London

Black women organising - Brixton Black Women's Group

FOWAAD!, newsletter of the Organisation of Women of Asian and African Descent.

A critical look at the growth, contradictions and eventual demise of Organisation of Women of Asian and African Descent in the late-1970s/early 1980s, as well as the lessons to be learnt from it, by members of the Brixton Black Women's Group.

Occupational hazards

The South London Women's Hospital occupation

A compilation of writings put together by Past Tense on hospital occupations and work-ins in the UK from the 1970s to the 1990s.

Soldering on: report on working in a 3D-printer manufacturing plant in London

The first part of the article looks at the current hype around automation and post-industrialism. The second part looks at the concrete conditions in the west London factory, which largely employs female migrant workers.

The Mental Patients Union, 1973

Press coverage of the Mental Patients Union

Historical information about the Mental Patients Union, formed in London in 1973 to oppose psychiatric oppression, written by Past Tense.

Rent strike: St Pancras 1960

A crowd defends Kennistoun House, 1960

A detailed history and analysis of the militant St Pancras rent strike of 1960 against council rent increases written in 1972.

Red cap terror at the moussaka line: West London ready-meal workers' report and leaflet

Workplace report for WorkersWildWest no.5 and leaflet for future distribution. Main challenge will be the migrant status of workers - there have been various police raids in the plant - and the language and contract division.

The Minerva Café

The junction of High Holborn and Kingsway, circa 1925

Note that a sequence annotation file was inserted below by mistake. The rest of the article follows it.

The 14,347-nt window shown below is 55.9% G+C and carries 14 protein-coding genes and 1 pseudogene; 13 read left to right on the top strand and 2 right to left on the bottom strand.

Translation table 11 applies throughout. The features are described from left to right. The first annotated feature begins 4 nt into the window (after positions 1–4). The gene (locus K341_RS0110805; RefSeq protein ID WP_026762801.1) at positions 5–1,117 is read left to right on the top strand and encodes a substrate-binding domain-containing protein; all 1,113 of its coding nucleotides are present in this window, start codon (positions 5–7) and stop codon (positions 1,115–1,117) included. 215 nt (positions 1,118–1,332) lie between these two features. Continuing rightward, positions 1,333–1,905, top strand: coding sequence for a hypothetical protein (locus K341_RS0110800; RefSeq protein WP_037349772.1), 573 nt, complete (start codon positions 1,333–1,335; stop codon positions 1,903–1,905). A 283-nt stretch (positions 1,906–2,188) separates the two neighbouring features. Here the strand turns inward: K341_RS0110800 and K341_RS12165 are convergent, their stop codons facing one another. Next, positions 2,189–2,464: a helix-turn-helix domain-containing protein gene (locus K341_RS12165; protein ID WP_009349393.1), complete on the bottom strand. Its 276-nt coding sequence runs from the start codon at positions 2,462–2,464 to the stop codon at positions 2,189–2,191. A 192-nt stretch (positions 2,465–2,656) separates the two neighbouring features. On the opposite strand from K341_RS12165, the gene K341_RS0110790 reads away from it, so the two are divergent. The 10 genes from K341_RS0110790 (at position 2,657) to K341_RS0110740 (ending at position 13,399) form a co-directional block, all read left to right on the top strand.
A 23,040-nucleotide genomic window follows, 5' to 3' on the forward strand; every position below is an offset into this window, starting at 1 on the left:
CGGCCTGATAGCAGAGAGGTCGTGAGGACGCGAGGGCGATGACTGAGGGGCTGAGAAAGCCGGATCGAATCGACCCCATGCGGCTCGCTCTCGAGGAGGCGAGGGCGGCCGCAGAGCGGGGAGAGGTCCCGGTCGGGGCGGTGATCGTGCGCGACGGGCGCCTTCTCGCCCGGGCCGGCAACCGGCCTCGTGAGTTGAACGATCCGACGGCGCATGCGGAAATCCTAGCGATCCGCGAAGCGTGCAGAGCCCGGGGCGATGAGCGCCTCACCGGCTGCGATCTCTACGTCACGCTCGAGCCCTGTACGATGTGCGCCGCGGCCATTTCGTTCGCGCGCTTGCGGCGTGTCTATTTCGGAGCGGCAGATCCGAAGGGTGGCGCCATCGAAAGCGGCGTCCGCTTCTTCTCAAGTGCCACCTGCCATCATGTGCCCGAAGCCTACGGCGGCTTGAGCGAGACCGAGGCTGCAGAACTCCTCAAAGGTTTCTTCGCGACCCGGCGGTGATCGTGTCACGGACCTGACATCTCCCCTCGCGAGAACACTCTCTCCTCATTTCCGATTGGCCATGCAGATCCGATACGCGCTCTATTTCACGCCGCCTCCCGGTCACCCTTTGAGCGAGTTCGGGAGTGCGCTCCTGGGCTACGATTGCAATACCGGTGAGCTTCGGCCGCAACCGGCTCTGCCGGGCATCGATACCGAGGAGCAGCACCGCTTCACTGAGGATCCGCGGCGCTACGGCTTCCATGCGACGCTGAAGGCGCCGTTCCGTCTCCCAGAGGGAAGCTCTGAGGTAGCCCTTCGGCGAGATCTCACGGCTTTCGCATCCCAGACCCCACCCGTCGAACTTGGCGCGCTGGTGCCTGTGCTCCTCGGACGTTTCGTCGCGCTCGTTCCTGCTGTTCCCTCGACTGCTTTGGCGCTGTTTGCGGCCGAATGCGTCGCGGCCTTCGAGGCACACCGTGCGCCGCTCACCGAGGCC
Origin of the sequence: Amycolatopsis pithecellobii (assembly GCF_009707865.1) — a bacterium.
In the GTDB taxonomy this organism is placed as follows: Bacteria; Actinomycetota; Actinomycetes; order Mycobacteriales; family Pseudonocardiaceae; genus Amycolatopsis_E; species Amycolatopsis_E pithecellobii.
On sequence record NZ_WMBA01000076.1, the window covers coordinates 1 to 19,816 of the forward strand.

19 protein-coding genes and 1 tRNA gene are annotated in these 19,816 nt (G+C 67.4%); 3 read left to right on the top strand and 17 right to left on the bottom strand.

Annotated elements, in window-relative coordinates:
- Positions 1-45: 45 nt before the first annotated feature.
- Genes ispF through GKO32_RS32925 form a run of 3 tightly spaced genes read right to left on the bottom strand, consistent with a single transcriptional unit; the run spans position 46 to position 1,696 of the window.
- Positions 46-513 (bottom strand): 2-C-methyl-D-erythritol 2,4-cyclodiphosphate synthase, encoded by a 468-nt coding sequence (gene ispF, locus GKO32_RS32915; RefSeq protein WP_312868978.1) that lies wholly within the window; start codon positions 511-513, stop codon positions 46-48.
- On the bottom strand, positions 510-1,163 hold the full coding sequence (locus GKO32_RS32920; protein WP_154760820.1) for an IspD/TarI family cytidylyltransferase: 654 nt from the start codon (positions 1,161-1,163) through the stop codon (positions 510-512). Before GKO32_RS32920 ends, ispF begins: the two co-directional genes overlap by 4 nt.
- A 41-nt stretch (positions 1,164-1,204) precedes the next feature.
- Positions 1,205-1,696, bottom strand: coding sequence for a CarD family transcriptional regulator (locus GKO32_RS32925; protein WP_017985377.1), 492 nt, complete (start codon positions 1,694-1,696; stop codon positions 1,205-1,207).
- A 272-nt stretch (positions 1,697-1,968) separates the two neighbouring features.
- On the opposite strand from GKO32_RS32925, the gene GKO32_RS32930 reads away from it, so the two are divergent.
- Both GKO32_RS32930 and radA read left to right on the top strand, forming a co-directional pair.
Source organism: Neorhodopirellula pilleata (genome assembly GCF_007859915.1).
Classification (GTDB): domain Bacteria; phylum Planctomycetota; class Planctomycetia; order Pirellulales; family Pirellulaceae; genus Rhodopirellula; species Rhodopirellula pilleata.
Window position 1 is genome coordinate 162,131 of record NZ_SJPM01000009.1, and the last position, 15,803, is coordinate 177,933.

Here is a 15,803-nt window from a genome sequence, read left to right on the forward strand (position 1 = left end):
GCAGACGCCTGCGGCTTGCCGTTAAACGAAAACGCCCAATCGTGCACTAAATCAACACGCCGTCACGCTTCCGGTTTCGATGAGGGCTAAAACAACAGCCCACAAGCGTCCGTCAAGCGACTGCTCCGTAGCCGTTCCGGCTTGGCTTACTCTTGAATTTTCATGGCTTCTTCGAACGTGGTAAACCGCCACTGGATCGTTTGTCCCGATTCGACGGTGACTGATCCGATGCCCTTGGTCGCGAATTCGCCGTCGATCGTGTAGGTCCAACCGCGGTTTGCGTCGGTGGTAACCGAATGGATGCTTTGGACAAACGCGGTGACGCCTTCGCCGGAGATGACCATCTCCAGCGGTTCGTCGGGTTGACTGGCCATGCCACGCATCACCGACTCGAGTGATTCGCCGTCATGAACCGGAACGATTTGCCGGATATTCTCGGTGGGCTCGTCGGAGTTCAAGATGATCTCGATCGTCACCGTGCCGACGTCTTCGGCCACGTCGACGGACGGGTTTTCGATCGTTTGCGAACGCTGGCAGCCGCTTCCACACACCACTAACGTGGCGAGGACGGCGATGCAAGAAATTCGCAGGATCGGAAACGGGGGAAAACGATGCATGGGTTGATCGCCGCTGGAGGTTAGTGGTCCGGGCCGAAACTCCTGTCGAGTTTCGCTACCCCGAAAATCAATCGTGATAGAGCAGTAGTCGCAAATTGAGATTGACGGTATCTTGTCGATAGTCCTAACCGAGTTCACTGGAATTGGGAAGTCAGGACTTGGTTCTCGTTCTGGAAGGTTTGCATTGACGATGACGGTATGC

A short history of the Minerva Cafe, a radical feminist centre in Holborn, London, in the early 20th century, by Nick Heath.

Peter the Painter (Janis Zhaklis) and the siege of Sidney Street

Peter the Painter on his wanted poster

In October 2003 the Latvian press carried a number of articles about the Latvian anarchist Janis Zhaklis. These were largely based on the work of Philip Ruff who, after twenty years of research into the Siege of Sidney Street has identified Zhaklis as the most famous Latvian in London: Peter the Painter. His hunt through the archives continues but before the full story is published we thought it worth posting this article to whet your appetites. Pauls Bankovskis, who wrote this piece is a well-known journalist and novelist. His 2002 novel, Mister Latvia, was based on some of the characters involved with the events around Sidney Street.

London's anarchist HQ: 127 Ossulston St, 1894-1927

Originally written for the Freedom building fundraising blog as part off a history series kicking off the campaign, this article looks at the anarchist links of Ossulston Street, London, which runs down the western flank of the British Library.

An account of the BFI strike, 1974

BFI strike, 1974

A short personal account of a strike at the British Film Institute in 1974 by Jonathan Rosenbaum.